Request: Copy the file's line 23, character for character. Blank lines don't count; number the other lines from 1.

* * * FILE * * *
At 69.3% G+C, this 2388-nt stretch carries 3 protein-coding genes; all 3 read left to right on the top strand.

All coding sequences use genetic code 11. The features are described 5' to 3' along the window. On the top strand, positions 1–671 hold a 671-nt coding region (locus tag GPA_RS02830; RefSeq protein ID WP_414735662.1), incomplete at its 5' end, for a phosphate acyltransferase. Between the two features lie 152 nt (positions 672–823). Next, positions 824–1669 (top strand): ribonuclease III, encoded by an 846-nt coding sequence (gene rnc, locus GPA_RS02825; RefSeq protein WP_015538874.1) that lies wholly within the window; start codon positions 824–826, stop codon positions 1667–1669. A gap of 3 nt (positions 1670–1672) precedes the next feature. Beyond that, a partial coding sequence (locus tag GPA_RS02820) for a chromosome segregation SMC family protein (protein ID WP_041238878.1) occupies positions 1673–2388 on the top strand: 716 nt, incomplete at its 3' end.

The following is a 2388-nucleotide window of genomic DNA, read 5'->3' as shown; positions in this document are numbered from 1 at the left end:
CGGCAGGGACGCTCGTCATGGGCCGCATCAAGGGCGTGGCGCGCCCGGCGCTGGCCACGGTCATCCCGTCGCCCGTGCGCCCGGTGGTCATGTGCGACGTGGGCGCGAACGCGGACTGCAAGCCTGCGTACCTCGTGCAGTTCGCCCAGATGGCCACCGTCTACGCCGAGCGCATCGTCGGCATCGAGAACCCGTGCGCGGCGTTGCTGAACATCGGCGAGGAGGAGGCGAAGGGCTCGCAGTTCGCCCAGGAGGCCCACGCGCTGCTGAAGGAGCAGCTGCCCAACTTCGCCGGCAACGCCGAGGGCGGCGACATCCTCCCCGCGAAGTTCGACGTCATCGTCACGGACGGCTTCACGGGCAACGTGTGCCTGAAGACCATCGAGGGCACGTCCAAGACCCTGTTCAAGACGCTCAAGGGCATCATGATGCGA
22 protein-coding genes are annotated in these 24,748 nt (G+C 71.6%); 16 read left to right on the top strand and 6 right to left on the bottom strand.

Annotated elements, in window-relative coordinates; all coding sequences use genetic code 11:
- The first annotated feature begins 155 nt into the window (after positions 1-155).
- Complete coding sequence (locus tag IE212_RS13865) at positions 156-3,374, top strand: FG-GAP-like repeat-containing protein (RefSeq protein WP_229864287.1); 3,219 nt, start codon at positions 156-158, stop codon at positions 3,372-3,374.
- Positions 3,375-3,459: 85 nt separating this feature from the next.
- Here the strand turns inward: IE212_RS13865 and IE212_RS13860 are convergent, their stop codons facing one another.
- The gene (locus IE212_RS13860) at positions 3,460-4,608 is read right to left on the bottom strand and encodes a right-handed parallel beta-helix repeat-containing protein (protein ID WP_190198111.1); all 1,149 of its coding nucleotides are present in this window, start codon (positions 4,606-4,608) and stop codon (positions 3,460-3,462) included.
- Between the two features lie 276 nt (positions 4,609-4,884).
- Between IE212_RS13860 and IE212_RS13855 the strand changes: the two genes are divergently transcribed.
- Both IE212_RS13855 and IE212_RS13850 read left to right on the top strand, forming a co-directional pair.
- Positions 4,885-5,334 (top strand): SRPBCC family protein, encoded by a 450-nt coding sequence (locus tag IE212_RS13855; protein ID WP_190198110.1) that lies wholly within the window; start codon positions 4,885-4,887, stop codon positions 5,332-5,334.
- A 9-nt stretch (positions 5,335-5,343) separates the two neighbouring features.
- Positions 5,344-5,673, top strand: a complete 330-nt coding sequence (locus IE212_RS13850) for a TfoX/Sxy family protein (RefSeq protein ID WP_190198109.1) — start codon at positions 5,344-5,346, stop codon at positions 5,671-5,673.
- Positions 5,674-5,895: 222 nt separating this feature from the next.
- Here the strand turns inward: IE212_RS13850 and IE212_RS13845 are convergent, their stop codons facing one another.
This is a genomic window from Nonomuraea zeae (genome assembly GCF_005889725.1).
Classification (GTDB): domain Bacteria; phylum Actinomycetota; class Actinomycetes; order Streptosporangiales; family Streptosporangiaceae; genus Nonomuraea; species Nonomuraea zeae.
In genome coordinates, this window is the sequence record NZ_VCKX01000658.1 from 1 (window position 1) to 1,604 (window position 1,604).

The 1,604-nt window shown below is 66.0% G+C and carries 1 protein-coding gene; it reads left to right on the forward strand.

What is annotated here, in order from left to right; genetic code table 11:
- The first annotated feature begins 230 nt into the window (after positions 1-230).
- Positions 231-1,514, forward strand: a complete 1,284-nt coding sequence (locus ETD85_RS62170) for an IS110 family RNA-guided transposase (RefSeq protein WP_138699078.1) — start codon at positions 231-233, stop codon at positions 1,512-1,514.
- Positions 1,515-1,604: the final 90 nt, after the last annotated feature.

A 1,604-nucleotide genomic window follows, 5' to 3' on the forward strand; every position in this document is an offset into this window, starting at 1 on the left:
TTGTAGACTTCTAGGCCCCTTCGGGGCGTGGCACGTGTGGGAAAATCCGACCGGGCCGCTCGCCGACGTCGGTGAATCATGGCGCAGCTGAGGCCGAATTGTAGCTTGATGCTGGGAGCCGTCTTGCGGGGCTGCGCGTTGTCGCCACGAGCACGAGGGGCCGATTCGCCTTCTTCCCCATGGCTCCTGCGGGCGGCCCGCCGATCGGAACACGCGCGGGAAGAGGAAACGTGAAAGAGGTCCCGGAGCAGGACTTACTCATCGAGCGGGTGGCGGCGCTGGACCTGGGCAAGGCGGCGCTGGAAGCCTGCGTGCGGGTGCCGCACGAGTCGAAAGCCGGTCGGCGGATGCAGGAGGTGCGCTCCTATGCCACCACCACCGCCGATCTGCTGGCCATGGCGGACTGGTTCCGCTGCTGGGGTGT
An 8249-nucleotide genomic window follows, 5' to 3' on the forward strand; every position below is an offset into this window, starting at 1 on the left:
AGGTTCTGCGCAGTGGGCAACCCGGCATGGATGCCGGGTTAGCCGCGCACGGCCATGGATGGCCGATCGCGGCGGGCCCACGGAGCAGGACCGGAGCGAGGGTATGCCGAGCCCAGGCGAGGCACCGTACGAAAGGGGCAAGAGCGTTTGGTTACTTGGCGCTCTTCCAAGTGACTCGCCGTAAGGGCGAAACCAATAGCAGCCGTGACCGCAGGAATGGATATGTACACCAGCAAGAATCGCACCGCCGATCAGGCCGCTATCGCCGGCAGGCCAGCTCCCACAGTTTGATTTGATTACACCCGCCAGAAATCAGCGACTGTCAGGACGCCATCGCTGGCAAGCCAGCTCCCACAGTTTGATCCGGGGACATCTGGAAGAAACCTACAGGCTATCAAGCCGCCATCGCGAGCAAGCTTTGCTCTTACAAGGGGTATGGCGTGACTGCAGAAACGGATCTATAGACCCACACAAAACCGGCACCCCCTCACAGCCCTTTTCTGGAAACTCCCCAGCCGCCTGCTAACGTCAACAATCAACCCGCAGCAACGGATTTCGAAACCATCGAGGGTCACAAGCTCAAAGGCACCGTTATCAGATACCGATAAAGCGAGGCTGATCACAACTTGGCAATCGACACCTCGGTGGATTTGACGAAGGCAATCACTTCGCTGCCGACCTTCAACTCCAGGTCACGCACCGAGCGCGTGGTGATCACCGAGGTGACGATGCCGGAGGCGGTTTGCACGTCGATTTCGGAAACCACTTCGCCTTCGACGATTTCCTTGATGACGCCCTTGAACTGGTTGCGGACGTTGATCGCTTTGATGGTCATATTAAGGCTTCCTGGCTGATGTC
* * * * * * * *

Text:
The 1,604-nt window shown below is 66.0% G+C and carries 1 protein-coding gene; it reads left to right on the forward strand.